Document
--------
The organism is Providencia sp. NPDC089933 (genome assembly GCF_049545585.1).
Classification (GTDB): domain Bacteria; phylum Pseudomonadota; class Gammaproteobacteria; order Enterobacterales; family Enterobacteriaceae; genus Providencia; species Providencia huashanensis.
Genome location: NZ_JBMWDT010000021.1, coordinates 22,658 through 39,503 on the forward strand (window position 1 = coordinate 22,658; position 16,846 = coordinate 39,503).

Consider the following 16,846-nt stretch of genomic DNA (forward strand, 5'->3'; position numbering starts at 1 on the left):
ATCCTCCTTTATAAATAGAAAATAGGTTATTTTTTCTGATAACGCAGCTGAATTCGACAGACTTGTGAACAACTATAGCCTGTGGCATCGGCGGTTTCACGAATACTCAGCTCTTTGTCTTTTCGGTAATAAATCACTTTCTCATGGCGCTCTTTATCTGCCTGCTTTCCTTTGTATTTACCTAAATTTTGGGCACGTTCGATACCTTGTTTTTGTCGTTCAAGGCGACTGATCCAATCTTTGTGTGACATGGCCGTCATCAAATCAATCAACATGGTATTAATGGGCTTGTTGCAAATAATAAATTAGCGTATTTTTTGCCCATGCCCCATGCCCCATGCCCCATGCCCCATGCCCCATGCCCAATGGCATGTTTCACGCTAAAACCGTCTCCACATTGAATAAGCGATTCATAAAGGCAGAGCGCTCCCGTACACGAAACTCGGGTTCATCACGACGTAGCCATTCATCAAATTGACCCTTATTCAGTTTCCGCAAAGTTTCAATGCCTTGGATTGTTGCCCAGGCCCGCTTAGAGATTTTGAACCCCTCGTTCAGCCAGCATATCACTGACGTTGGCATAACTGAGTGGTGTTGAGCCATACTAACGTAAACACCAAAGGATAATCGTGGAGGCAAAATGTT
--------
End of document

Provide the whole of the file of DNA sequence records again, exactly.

The organism is Providencia sp. NPDC089933 (genome assembly GCF_049545585.1).
Classification (GTDB): domain Bacteria; phylum Pseudomonadota; class Gammaproteobacteria; order Enterobacterales; family Enterobacteriaceae; genus Providencia; species Providencia huashanensis.
Genome location: NZ_JBMWDT010000021.1, coordinates 22,658 through 39,503 on the forward strand (window position 1 = coordinate 22,658; position 16,846 = coordinate 39,503).

Consider the following 16,846-nt stretch of genomic DNA (forward strand, 5'->3'; position numbering starts at 1 on the left):
ATCCTCCTTTATAAATAGAAAATAGGTTATTTTTTCTGATAACGCAGCTGAATTCGACAGACTTGTGAACAACTATAGCCTGTGGCATCGGCGGTTTCACGAATACTCAGCTCTTTGTCTTTTCGGTAATAAATCACTTTCTCATGGCGCTCTTTATCTGCCTGCTTTCCTTTGTATTTACCTAAATTTTGGGCACGTTCGATACCTTGTTTTTGTCGTTCAAGGCGACTGATCCAATCTTTGTGTGACATGGCCGTCATCAAATCAATCAACATGGTATTAATGGGCTTGTTGCAAATAATAAATTAGCGTATTTTTTGCCCATGCCCCATGCCCCATGCCCCATGCCCCATGCCCCATGCCCAATGGCATGTTTCACGCTAAAACCGTCTCCACATTGAATAAGCGATTCATAAAGGCAGAGCGCTCCCGTACACGAAACTCGGGTTCATCACGACGTAGCCATTCATCAAATTGACCCTTATTCAGTTTCCGCAAAGTTTCAATGCCTTGGATTGTTGCCCAGGCCCGCTTAGAGATTTTGAACCCCTCGTTCAGCCAGCATATCACTGACGTTGGCATAACTGAGTGGTGTTGAGCCATACTAACGTAAACACCAAAGGATAATCGTGGAGGCAAAATGTT